Rik Johnston grew up in a small town in rural Idaho, dreaming of adventures in far off places. Instead of visiting those places, he created the places he dreamed of and the people who inhabited them on paper. Having been raised in the rich tapestry of the 70's and 80's, Rik was inspired by the great Science Fiction epics that were a product of the time and they served as an inspiration for the stories you can find here.
The Chronicles of John Alkali began as a series of short stories written in his teenage years, and published in his local newspaper in 1988. The current novels are a culmination and the evolution of those stories, brought to fruition through years of development.
What made you decide to become an author?
When I was young, I was very inspired by the cinema of the time, and felt that I could tell my own stories, just not in a theatrical medium. So I was writing these various stories, and didn't know it at the time, but it was all gearing toward something greater. For years, I've had these stories in my head, and needed to tell them in a way that was organized and interesting for the reader. So I decided sometime around 2012 to get serious about this, and start making notes and looking over old material that I had.
One of the stories that I wrote was a tale about a man who was cryogenically frozen and thawed out more than two-thousand years into the future. Another set of stories was about a team of space commandos who fought an evil cyborg, whose goal was the destruction of all mankind. Another story was about a smuggler from another planet who was marooned on an alien world. These ideas became the bedrock for "The Chronicles of John Alkali"
Would you consider your "John Allkali " series science fiction, fantasy, or somewhere in between?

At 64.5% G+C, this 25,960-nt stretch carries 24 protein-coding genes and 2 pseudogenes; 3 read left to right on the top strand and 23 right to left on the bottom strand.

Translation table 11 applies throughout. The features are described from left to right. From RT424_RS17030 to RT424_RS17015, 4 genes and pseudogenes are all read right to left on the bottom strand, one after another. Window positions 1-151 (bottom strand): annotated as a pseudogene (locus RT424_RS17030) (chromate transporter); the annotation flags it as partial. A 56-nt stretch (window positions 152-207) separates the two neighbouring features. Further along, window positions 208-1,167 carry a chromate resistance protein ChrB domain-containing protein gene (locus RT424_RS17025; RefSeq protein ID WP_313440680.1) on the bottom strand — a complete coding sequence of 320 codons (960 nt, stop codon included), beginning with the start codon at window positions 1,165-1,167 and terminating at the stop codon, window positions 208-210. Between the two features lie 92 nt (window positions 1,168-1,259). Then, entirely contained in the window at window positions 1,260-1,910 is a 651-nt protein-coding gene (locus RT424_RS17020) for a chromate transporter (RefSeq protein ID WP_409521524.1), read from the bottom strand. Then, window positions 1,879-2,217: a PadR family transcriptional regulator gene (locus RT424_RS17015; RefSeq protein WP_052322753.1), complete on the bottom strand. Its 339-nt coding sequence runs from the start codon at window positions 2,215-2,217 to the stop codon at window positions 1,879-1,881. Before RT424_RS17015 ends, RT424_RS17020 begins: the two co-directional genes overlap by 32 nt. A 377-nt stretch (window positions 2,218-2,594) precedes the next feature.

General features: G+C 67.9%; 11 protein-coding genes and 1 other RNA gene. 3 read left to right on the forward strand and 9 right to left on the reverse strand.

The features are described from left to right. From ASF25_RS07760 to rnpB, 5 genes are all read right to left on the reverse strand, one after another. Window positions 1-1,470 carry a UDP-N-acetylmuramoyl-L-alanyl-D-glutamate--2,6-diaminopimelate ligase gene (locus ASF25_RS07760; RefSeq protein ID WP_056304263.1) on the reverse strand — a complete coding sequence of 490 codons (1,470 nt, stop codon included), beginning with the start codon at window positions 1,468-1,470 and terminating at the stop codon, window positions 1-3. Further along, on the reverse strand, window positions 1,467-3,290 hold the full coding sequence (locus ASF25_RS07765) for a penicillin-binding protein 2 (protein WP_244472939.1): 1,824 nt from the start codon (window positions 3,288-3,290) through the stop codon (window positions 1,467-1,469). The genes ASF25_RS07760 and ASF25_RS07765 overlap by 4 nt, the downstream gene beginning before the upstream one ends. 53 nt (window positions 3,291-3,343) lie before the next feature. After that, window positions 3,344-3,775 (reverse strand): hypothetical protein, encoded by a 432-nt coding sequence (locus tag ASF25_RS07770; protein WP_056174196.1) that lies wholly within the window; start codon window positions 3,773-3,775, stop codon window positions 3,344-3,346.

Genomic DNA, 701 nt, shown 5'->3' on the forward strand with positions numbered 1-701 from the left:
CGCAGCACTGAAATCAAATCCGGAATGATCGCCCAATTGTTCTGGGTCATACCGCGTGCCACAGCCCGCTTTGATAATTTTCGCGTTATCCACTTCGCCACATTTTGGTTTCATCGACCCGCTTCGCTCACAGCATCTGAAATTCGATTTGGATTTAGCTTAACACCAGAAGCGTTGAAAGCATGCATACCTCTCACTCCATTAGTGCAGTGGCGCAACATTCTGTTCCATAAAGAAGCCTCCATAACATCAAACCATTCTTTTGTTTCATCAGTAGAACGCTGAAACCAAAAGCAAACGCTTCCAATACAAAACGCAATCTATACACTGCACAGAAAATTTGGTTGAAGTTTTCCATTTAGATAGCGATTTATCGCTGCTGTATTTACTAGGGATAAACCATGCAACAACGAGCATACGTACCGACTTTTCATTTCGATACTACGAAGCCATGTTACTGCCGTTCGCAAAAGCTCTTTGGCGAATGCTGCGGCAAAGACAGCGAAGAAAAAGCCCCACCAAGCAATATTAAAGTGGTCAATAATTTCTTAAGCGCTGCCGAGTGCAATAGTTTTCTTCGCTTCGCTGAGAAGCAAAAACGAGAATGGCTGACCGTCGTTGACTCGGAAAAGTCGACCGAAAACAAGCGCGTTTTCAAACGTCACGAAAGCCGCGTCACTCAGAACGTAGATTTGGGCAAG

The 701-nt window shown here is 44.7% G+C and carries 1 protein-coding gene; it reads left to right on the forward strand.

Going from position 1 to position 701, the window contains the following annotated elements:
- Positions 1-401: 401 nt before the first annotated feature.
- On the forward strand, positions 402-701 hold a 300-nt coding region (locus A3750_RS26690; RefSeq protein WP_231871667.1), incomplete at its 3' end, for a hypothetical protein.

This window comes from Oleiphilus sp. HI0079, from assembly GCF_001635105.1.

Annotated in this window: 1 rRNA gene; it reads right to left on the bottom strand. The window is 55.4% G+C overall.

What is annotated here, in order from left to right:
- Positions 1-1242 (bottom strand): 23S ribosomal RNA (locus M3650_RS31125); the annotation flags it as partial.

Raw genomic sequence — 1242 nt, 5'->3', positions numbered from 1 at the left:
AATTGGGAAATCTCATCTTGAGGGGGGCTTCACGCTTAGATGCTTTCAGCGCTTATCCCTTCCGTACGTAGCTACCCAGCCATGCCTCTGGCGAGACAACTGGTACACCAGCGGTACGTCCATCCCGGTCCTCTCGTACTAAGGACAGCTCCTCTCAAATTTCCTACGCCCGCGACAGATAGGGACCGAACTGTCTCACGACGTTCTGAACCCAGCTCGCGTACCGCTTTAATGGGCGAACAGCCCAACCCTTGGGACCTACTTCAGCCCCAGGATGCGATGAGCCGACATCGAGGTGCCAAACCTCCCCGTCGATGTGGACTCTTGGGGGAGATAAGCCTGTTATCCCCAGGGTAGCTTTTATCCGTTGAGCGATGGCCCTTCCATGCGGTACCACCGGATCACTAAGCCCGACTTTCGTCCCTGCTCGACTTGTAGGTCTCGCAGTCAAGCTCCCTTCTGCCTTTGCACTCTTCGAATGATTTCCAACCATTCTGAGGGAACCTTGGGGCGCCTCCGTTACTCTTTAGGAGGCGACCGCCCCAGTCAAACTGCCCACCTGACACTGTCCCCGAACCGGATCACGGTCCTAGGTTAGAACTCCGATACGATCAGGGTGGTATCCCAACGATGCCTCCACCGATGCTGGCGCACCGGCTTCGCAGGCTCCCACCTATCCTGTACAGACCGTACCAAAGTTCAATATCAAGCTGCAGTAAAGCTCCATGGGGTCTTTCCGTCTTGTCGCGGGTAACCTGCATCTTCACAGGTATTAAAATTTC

I think there are elements of both, though I'm not a fan of super-technical science fiction. I don't understand why in the sci-fi genre that everything has to require an explanation of how it all works. I could write an adventure novel set on Earth, and the hero could get into a truck to escape, and the reader literally requires no knowledge of how the truck works, what propels it, what makes it go. That's because everybody knows what a truck is, and how it works, and in our world, we just get in the truck and go where we need to.
It's the same in the science fiction worlds I create. I don't feel that I need twenty pages to explain how a spaceship or a weapon works, as its written from the point of view of the characters, and it's important to take time out of the action to explain how something works, when it is just as effective to see characters just doing it, because they have an obvious familiarity with it.
But getting back to the question, I feel that probably the closest genre I could compare it to would be space opera, or space fantasy because it has epic struggles between good and evil, and transcends many generations in its complete telling.
John Alkali is reborn into a utopian future two-thousand years after his death. A perfect society exists without war or strife, he is a celebrity who knows the truth about the 21st century. John begins to learn that everything is not as perfect as it seems, and his destiny could either save mankind, or destroy it.
This is the first book in "The Chronicles of John Alkali".
When division in Tribe Relygioni causes a holy war, no Caravan on the planet Vinestrus is safe from the widespread effects of the conflict. Mani Singh's family was brutally murdered by a rival faction, orphaning him as a young boy. He sets out on a quest to sate his blood lust and restore honor to his family.
This is the newest short story in The Chronicles of John Alkali.
Chevria Timone is a spy who has taken a job to steal The Cypher of Migsaari, a code that could destroy one of the Human Tribes. Realizing that people are trying to kill her to obtain it, Chevria discovers that it is more difficult to dispose of code than it was to steal it.
This is the latest short story in The Chronicles of John Alkali